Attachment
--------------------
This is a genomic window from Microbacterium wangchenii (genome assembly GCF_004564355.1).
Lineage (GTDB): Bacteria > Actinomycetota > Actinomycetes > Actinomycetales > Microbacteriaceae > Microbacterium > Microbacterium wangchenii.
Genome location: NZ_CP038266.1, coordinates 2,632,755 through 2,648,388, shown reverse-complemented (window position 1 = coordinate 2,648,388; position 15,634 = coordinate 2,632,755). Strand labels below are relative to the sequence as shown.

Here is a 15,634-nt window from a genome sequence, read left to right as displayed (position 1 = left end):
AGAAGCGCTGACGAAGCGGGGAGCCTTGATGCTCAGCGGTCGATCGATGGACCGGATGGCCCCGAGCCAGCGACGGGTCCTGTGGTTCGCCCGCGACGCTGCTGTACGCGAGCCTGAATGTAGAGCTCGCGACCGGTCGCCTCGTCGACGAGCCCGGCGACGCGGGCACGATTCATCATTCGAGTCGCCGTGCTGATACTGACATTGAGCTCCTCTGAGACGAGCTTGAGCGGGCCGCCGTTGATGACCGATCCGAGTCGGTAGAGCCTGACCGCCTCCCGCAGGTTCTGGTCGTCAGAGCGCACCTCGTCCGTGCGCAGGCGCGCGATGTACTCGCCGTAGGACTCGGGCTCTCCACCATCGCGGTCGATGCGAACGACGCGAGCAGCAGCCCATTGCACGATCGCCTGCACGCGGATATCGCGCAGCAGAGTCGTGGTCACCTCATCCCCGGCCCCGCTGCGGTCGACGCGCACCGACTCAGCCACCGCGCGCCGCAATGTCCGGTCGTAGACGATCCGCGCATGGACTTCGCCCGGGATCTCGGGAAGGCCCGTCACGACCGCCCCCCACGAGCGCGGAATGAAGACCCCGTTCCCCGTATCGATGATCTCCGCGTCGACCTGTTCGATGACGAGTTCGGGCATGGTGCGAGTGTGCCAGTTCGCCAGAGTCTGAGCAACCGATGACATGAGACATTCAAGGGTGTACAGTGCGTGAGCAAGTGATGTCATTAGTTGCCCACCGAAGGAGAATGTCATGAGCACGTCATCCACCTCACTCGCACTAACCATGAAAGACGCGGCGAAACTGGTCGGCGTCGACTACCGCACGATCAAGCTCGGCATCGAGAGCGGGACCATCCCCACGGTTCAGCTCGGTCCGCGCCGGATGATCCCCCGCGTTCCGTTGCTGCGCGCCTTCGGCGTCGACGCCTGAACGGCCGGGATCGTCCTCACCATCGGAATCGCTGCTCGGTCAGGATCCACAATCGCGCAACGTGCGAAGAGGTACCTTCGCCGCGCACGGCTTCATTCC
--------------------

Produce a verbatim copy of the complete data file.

This is a genomic window from Microbacterium wangchenii (genome assembly GCF_004564355.1).
Lineage (GTDB): Bacteria > Actinomycetota > Actinomycetes > Actinomycetales > Microbacteriaceae > Microbacterium > Microbacterium wangchenii.
Genome location: NZ_CP038266.1, coordinates 2,632,755 through 2,648,388, shown reverse-complemented (window position 1 = coordinate 2,648,388; position 15,634 = coordinate 2,632,755). Strand labels below are relative to the sequence as shown.

Here is a 15,634-nt window from a genome sequence, read left to right as displayed (position 1 = left end):
AGAAGCGCTGACGAAGCGGGGAGCCTTGATGCTCAGCGGTCGATCGATGGACCGGATGGCCCCGAGCCAGCGACGGGTCCTGTGGTTCGCCCGCGACGCTGCTGTACGCGAGCCTGAATGTAGAGCTCGCGACCGGTCGCCTCGTCGACGAGCCCGGCGACGCGGGCACGATTCATCATTCGAGTCGCCGTGCTGATACTGACATTGAGCTCCTCTGAGACGAGCTTGAGCGGGCCGCCGTTGATGACCGATCCGAGTCGGTAGAGCCTGACCGCCTCCCGCAGGTTCTGGTCGTCAGAGCGCACCTCGTCCGTGCGCAGGCGCGCGATGTACTCGCCGTAGGACTCGGGCTCTCCACCATCGCGGTCGATGCGAACGACGCGAGCAGCAGCCCATTGCACGATCGCCTGCACGCGGATATCGCGCAGCAGAGTCGTGGTCACCTCATCCCCGGCCCCGCTGCGGTCGACGCGCACCGACTCAGCCACCGCGCGCCGCAATGTCCGGTCGTAGACGATCCGCGCATGGACTTCGCCCGGGATCTCGGGAAGGCCCGTCACGACCGCCCCCCACGAGCGCGGAATGAAGACCCCGTTCCCCGTATCGATGATCTCCGCGTCGACCTGTTCGATGACGAGTTCGGGCATGGTGCGAGTGTGCCAGTTCGCCAGAGTCTGAGCAACCGATGACATGAGACATTCAAGGGTGTACAGTGCGTGAGCAAGTGATGTCATTAGTTGCCCACCGAAGGAGAATGTCATGAGCACGTCATCCACCTCACTCGCACTAACCATGAAAGACGCGGCGAAACTGGTCGGCGTCGACTACCGCACGATCAAGCTCGGCATCGAGAGCGGGACCATCCCCACGGTTCAGCTCGGTCCGCGCCGGATGATCCCCCGCGTTCCGTTGCTGCGCGCCTTCGGCGTCGACGCCTGAACGGCCGGGATCGTCCTCACCATCGGAATCGCTGCTCGGTCAGGATCCACAATCGCGCAACGTGCGAAGAGGTACCTTCGCCGCGCACGGCTTCATTCC